Gaia asteroid observations will be processed using the software pipeline designed and implemented by Coordination Unit 4 of the DPAC, running at the CNES processing centre (Toulouse, France).

The data presented here are extracted from the results obtained by the Initial Data Treatment (IDT) pipeline, which was largely developed at the University of Barcelona and runs at the Data Processing Centre at ESAC.

Saturn's moon Titan has a very salty ocean

3 July 2014 - 3:06am
Scientists analyzing data from NASA’s Cassini mission have found evidence of an ocean inside Saturn's largest moon, Titan, which might be as salty as the Earth's Dead Sea.

Ocean on Saturn Moon Could be as Salty as the Dead Sea

2 July 2014 - 5:00pm
Scientists analyzing data from NASA’s Cassini mission have firm evidence the ocean inside Saturn's largest moon, Titan, might be as salty as the Earth's Dead Sea.

A Stellar Womb Shaped and Destroyed by its Ungrateful Offspring

2 July 2014 - 11:00am
The little-known cloud of cosmic gas and dust called Gum 15 is the birthplace and home of hot young stars. Beautiful and deadly, these stars mould the appearance of their mother nebula and, as they progress into adulthood, will eventually also be the death of her.

Astronomy: Tiny asteroid in sights for capture

2 July 2014 - 1:00am

Astronomy: Tiny asteroid in sights for capture

Nature 511, 7507 (2014). doi:10.1038/511009c

Astronomers have identified an asteroid small enough to be potentially suitable for NASA's mission to capture such a body.NASA plans to use a robotic spacecraft to either net a small asteroid or grab a rock off a larger one, before dragging the body into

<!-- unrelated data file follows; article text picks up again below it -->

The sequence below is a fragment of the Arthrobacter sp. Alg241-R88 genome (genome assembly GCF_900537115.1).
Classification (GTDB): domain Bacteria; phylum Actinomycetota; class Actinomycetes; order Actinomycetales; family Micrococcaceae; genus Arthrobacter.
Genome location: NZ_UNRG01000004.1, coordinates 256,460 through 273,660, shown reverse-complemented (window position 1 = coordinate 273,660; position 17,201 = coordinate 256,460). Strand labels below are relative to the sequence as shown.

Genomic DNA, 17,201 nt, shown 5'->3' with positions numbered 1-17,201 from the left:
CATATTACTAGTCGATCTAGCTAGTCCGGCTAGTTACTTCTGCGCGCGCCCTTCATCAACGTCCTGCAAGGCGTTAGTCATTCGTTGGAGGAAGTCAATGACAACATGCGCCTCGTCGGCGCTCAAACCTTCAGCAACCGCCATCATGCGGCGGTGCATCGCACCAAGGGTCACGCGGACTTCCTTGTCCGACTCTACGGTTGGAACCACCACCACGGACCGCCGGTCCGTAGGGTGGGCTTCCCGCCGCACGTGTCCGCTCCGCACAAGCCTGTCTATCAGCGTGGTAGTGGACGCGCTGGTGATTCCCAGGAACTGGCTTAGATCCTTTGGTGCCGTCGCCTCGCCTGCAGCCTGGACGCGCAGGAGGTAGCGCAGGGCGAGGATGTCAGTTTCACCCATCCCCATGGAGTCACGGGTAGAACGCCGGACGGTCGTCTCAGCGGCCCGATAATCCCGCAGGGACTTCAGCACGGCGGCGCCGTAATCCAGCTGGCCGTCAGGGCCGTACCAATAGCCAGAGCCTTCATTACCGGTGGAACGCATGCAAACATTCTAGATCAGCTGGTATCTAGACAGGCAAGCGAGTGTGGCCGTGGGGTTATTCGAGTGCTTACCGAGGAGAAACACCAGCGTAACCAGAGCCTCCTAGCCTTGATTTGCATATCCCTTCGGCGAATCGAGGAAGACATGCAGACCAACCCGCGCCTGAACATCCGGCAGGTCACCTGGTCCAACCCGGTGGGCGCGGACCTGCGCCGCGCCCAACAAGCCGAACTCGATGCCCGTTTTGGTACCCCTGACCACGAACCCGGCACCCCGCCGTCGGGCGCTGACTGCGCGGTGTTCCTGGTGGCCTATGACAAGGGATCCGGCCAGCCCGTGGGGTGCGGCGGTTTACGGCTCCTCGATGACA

Awards: Longitude Prize now an objective decision

2 July 2014 - 1:00am

Awards: Longitude Prize now an objective decision

Nature 511, 7507 (2014). doi:10.1038/511031e

Author: Carl G. Ribbing

Martin Rees writes that John Harrison “came closest to receiving the reward money” offered in the 1714 Longitude Act (Nature509, 401; 10.1038/509401a2014). This description conceals a long and painful battle between astronomers and those who argued that Harrison should

Astronomy: Planets in chaos

2 July 2014 - 1:00am

Astronomy: Planets in chaos

Nature 511, 7507 (2014). http://www.nature.com/doifinder/10.1038/511022a

Author: Ann Finkbeiner

The discovery of thousands of star systems wildly different from our own has demolished ideas about how planets form. Astronomers are searching for a whole new theory.

Hubble to Proceed with Full Search for New Horizons Targets

1 July 2014 - 7:00pm

Get larger image formats

Planetary scientists have successfully used the Hubble Space Telescope to boldly look out to the far frontier of the solar system to find suitable targets for NASA's New Horizons mission to Pluto. After the marathon probe zooms past Pluto in July 2015, it will travel across the Kuiper Belt a vast rim of primitive ice bodies left over from the birth of our solar system 4.6 billion years ago. If NASA approves, the probe could be redirected to fly to a Kuiper Belt object (KBO) and photograph it up close.

Herschel:Young sun's violent history solves meteorite mystery

1 July 2014 - 1:00pm
Astronomers using ESA's Herschel space observatory to probe the turbulent beginnings of a Sun-like star have found evidence of mighty stellar winds that could solve a puzzling meteorite mystery in our own back yard.